The Bible talks about a man named Moses, who was hired by God to do one thing; to lead His people out of Egypt into the Promised Land. This was a huge task and although Moses wasn’t a perfect leader, he was able to move thousands of people out of Egypt and close enough where he could see the land. He was so close, and yet he was not allowed to go and posses the land. Joshua was chosen instead. When I read that story, I get mixed feelings because I imagine Moses feeling relieved to be done with such a high stress assignment, and yet I can’t help but wonder if he probably felt deep sadness because that assignment symbolized so much to him as a leader. Leaving is never easy; it doesn’t matter who you are or the reasons why you’re leaving.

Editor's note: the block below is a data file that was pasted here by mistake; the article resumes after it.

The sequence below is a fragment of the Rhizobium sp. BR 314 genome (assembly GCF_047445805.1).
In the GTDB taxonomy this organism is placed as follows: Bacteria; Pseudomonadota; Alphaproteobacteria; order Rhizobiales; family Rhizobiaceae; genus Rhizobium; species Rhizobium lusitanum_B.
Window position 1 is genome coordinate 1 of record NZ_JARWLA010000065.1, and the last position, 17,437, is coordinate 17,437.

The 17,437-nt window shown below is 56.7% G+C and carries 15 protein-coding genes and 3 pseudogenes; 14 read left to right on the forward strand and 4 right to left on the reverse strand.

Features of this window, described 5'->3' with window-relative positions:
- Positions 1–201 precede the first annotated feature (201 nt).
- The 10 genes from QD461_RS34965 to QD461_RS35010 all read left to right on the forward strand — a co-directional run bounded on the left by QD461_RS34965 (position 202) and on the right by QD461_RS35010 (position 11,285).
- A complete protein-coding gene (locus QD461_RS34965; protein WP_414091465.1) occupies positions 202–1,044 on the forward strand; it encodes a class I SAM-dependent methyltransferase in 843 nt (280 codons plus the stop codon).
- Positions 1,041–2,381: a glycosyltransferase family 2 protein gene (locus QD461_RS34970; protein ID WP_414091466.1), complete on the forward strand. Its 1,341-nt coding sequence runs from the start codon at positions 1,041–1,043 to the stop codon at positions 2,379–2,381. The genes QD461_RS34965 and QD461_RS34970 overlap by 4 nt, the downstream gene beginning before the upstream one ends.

In your personal journey, you will encounter many beginnings and many endings. The scriptures teach us in Ecclesiastes that for every season in life there is an appointed time. Personally, I don’t believe we are called to do one thing only for the rest of our lives. I believe we are gifted by God to do great things according to the needs around us. In other words, because needs are limitless, so the gifting abounds. God is wise and sees what we cannot see. The circumstances around us may change, but for every season in our lives one thing is certain; God’s purpose is eternal and flawless!
I suggest the following six steps to help navigate your leaving:
- Continue to pray earnestly (for favor and wisdom to successfully navigate the transition)
- Find moments to be alone and meditate on the word (nothing else will give you more clarity and bring you more peace)
- Keep yourself accountable to your mentors or someone older and wiser than you